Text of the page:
Building TUIs: Gotchas and Good Info

If you're used to building applications that render in the browser, you have to re-frame your thinking when building out text-based user interfaces. Here are some tips and tricks.

Joe Tannenbaum

This is part of a series of posts I'm writing on building TUIs using Laravel Prompts.

If you're used to building applications that render in the browser, you're about to realize how many things the browser takes care of for you when displaying your app.

In the terminal, you are responsible for every pixel on the screen. So you have to re-frame your mentality a bit when laying things out.

As we work our way through this blog series, here are some important things to keep in mind:

Measuring String Lengths

We are about to measure a lot of string lengths. Fun! (No but really, it's kind of fun.)

There are lots of ways to do this, so we have to consider the kinds of strings we're measuring:


From the docs: Returns the length of the given string.


From the docs: Gets the length of a string taking the string's encoding into consideration. The encoding parameter is the character encoding. If it is omitted or null, the internal character encoding value will be used.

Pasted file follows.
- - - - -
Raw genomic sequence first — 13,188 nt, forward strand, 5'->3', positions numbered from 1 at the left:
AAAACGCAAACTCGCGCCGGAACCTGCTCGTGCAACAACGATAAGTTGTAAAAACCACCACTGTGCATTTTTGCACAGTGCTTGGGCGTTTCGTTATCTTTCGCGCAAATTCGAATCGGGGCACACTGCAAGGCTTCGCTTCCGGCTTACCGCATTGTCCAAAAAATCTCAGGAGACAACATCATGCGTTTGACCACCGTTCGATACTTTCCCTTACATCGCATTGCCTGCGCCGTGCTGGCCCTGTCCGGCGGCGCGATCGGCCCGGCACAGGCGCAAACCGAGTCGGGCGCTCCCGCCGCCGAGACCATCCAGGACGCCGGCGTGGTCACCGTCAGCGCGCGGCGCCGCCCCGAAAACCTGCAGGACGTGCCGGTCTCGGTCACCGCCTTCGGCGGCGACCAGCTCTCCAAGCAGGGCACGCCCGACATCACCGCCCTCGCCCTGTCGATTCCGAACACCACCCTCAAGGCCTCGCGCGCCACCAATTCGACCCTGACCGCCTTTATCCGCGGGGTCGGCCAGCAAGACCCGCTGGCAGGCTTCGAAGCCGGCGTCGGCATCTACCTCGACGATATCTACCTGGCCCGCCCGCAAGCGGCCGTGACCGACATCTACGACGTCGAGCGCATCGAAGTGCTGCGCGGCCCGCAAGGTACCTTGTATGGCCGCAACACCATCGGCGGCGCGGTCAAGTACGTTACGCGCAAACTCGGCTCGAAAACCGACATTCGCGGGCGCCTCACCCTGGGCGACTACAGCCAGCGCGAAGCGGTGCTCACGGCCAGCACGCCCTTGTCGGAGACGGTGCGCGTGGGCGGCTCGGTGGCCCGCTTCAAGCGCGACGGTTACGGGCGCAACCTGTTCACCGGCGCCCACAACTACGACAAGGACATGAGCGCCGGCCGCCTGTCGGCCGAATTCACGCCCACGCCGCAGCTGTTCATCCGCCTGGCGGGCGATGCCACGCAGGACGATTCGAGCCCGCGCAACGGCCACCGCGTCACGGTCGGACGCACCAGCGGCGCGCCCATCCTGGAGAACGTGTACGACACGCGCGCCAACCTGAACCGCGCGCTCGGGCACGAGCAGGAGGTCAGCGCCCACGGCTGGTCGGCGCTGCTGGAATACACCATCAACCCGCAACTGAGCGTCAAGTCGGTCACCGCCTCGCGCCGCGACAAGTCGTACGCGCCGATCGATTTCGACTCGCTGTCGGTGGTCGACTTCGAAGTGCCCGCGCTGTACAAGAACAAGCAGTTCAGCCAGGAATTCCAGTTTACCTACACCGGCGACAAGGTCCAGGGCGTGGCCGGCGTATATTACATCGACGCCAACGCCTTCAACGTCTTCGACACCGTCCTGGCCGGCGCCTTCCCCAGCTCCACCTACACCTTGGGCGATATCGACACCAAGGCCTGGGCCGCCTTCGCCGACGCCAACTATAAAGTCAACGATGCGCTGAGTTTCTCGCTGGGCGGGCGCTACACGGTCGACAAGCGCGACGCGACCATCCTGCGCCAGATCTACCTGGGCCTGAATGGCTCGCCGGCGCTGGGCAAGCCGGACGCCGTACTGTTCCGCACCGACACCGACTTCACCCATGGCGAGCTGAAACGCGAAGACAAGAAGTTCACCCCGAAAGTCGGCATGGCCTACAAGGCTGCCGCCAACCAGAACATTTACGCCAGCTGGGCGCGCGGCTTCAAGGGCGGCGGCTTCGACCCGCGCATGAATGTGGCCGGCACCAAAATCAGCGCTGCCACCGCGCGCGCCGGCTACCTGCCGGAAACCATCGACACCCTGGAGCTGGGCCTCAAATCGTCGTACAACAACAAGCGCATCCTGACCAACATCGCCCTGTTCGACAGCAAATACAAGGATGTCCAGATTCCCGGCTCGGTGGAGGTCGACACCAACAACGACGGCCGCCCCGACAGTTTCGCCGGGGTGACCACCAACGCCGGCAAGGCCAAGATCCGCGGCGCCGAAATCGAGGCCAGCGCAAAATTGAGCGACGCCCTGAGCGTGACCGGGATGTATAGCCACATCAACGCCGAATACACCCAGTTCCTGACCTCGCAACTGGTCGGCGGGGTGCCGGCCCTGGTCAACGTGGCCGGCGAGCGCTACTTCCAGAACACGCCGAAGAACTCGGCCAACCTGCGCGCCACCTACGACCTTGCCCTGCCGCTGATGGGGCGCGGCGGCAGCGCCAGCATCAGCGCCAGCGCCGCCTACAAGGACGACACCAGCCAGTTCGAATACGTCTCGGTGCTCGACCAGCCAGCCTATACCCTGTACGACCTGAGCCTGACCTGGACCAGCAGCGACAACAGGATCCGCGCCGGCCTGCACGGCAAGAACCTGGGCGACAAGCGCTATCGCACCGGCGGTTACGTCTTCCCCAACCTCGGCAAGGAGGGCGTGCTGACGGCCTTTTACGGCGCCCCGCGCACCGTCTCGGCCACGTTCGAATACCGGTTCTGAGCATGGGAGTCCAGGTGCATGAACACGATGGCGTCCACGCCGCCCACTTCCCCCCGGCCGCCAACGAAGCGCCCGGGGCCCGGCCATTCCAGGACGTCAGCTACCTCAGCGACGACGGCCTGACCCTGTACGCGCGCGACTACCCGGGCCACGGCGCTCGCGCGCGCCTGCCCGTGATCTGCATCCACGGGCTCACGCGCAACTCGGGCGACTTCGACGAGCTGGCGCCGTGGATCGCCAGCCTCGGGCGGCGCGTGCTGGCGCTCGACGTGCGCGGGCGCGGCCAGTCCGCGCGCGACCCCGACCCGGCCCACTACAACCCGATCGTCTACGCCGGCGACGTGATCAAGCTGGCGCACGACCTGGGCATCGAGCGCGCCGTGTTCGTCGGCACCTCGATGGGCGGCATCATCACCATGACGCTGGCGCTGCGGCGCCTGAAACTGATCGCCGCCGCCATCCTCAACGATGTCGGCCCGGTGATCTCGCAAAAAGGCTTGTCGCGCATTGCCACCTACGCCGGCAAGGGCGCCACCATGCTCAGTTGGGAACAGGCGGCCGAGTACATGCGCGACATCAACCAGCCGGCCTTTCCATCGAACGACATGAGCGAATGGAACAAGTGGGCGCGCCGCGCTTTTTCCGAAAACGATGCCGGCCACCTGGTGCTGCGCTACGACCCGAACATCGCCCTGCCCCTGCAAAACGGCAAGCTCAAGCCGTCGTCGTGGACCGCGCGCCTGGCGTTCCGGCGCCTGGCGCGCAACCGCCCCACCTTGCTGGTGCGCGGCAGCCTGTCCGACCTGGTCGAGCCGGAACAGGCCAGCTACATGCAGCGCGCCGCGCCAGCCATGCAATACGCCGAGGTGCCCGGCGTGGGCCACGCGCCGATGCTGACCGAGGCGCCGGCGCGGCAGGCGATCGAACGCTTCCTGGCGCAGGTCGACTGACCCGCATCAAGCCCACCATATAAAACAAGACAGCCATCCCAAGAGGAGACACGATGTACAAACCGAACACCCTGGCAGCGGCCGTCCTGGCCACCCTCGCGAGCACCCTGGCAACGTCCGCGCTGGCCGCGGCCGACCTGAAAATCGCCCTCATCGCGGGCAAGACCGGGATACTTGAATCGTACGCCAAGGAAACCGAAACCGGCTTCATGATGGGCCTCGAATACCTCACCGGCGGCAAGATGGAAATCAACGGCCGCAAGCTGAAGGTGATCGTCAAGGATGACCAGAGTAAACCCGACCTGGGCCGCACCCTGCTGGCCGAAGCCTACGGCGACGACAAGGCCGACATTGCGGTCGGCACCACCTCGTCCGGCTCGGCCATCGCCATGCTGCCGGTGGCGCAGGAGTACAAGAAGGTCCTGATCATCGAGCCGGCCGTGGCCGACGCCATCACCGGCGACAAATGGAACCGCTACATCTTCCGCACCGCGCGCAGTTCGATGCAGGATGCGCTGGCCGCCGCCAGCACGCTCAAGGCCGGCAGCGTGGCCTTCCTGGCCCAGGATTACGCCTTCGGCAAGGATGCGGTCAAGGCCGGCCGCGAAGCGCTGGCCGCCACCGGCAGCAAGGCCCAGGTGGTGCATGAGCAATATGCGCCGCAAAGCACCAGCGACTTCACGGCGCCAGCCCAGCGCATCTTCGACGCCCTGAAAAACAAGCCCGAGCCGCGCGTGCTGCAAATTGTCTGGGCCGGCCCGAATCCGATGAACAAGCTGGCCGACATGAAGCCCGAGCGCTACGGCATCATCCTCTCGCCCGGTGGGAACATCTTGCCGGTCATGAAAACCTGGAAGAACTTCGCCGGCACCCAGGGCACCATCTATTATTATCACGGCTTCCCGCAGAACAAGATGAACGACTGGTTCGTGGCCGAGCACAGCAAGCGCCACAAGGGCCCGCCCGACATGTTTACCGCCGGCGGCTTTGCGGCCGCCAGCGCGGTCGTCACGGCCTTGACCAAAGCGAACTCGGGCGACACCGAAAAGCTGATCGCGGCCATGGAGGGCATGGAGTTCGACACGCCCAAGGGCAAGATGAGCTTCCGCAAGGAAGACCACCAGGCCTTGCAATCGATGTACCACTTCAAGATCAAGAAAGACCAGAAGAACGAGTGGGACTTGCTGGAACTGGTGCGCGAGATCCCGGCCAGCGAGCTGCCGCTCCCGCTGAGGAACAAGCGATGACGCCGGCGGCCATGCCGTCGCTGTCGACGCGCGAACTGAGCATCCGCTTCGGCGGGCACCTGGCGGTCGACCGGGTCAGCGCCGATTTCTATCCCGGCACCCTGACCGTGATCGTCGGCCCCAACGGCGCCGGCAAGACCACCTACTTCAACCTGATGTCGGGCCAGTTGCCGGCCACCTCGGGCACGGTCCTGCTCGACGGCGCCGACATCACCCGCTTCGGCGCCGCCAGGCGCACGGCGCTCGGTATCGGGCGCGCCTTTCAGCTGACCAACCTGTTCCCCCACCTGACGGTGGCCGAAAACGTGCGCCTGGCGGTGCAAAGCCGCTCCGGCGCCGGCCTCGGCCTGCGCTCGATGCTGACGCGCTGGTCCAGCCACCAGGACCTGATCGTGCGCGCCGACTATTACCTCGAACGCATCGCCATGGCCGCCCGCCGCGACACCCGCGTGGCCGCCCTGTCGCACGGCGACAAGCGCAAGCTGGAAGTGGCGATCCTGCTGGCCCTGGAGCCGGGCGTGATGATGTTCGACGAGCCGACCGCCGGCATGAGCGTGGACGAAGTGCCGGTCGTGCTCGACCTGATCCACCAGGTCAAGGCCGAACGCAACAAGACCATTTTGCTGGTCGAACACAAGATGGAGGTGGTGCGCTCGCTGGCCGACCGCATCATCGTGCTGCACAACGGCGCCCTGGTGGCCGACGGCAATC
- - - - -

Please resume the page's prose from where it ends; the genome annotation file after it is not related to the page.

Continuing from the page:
From the docs: Returns the width of string string, where halfwidth characters count as 1, and fullwidth characters count as 2

1$str = '🟥 this is a string!';
3strlen($str); //? 22
4mb_strlen($str); //? 19
5mb_strwidth($str); //? 20

ANSI Escape Sequences

ANSI escape sequences are used to format text in the terminal (in addition to cursor control and other functionality). They look like this when printed raw:

\e[31mThis text is red and this word is also bold: \e[1mSO BOLD\e[22m\e[39m

Importantly (and perhaps obviously) these escape codes are not visible to the user, but they are factored in when measuring string lengths. We'll often have to strip them out just to measure whatever will be displayed to the user but preserve them for the actual display.

Fortunately, Prompts has some helpers for this, which makes our job a bit easier.

Terminal Height and Width

Measuring the terminal height and width on each render is critical, if our TUI overflows in either direction the output becomes jumbled and inconsistent.

You only have the space available to you in the visible terminal window, any "scrolling" that happens is just a rendering technique that we have to control specifically. More on this later.


This post is ongoing! As I discover/remember important tidbits of information I'll add them here.

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